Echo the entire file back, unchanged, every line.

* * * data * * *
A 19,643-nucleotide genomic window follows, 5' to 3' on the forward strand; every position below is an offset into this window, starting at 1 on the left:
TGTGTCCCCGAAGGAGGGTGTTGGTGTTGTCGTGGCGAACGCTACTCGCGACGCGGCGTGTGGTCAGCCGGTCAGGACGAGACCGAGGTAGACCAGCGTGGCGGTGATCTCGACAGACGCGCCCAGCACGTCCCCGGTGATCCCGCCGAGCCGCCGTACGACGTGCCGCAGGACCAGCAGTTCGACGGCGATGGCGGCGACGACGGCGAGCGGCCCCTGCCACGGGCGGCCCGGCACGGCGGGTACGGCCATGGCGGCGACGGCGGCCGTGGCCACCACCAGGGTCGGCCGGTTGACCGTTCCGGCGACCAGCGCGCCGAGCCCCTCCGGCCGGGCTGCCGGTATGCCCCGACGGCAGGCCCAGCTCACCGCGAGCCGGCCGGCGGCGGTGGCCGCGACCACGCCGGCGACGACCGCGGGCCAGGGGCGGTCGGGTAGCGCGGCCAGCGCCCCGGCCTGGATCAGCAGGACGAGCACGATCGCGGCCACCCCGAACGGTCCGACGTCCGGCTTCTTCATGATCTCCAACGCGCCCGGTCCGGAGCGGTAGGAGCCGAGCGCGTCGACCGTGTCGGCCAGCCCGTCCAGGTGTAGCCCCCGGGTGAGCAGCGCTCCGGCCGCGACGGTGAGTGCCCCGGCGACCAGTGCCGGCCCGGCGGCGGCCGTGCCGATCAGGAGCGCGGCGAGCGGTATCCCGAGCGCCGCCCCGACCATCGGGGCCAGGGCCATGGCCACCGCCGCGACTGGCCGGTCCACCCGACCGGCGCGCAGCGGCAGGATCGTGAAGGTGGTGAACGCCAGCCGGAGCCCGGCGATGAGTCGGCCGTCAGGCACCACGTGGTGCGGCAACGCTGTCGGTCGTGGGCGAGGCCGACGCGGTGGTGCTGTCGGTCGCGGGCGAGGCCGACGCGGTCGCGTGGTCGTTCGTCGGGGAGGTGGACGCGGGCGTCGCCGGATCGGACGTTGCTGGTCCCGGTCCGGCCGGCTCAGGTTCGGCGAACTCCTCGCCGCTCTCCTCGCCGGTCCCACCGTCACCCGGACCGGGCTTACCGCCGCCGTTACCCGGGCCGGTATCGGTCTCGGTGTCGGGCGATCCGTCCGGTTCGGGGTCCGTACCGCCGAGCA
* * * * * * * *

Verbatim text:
A 19,643-nucleotide genomic window follows, 5' to 3' on the forward strand; every position below is an offset into this window, starting at 1 on the left:
TGTGTCCCCGAAGGAGGGTGTTGGTGTTGTCGTGGCGAACGCTACTCGCGACGCGGCGTGTGGTCAGCCGGTCAGGACGAGACCGAGGTAGACCAGCGTGGCGGTGATCTCGACAGACGCGCCCAGCACGTCCCCGGTGATCCCGCCGAGCCGCCGTACGACGTGCCGCAGGACCAGCAGTTCGACGGCGATGGCGGCGACGACGGCGAGCGGCCCCTGCCACGGGCGGCCCGGCACGGCGGGTACGGCCATGGCGGCGACGGCGGCCGTGGCCACCACCAGGGTCGGCCGGTTGACCGTTCCGGCGACCAGCGCGCCGAGCCCCTCCGGCCGGGCTGCCGGTATGCCCCGACGGCAGGCCCAGCTCACCGCGAGCCGGCCGGCGGCGGTGGCCGCGACCACGCCGGCGACGACCGCGGGCCAGGGGCGGTCGGGTAGCGCGGCCAGCGCCCCGGCCTGGATCAGCAGGACGAGCACGATCGCGGCCACCCCGAACGGTCCGACGTCCGGCTTCTTCATGATCTCCAACGCGCCCGGTCCGGAGCGGTAGGAGCCGAGCGCGTCGACCGTGTCGGCCAGCCCGTCCAGGTGTAGCCCCCGGGTGAGCAGCGCTCCGGCCGCGACGGTGAGTGCCCCGGCGACCAGTGCCGGCCCGGCGGCGGCCGTGCCGATCAGGAGCGCGGCGAGCGGTATCCCGAGCGCCGCCCCGACCATCGGGGCCAGGGCCATGGCCACCGCCGCGACTGGCCGGTCCACCCGACCGGCGCGCAGCGGCAGGATCGTGAAGGTGGTGAACGCCAGCCGGAGCCCGGCGATGAGTCGGCCGTCAGGCACCACGTGGTGCGGCAACGCTGTCGGTCGTGGGCGAGGCCGACGCGGTGGTGCTGTCGGTCGCGGGCGAGGCCGACGCGGTCGCGTGGTCGTTCGTCGGGGAGGTGGACGCGGGCGTCGCCGGATCGGACGTTGCTGGTCCCGGTCCGGCCGGCTCAGGTTCGGCGAACTCCTCGCCGCTCTCCTCGCCGGTCCCACCGTCACCCGGACCGGGCTTACCGCCGCCGTTACCCGGGCCGGTATCGGTCTCGGTGTCGGGCGATCCGTCCGGTTCGGGGTCCGTACCGCCGAGCA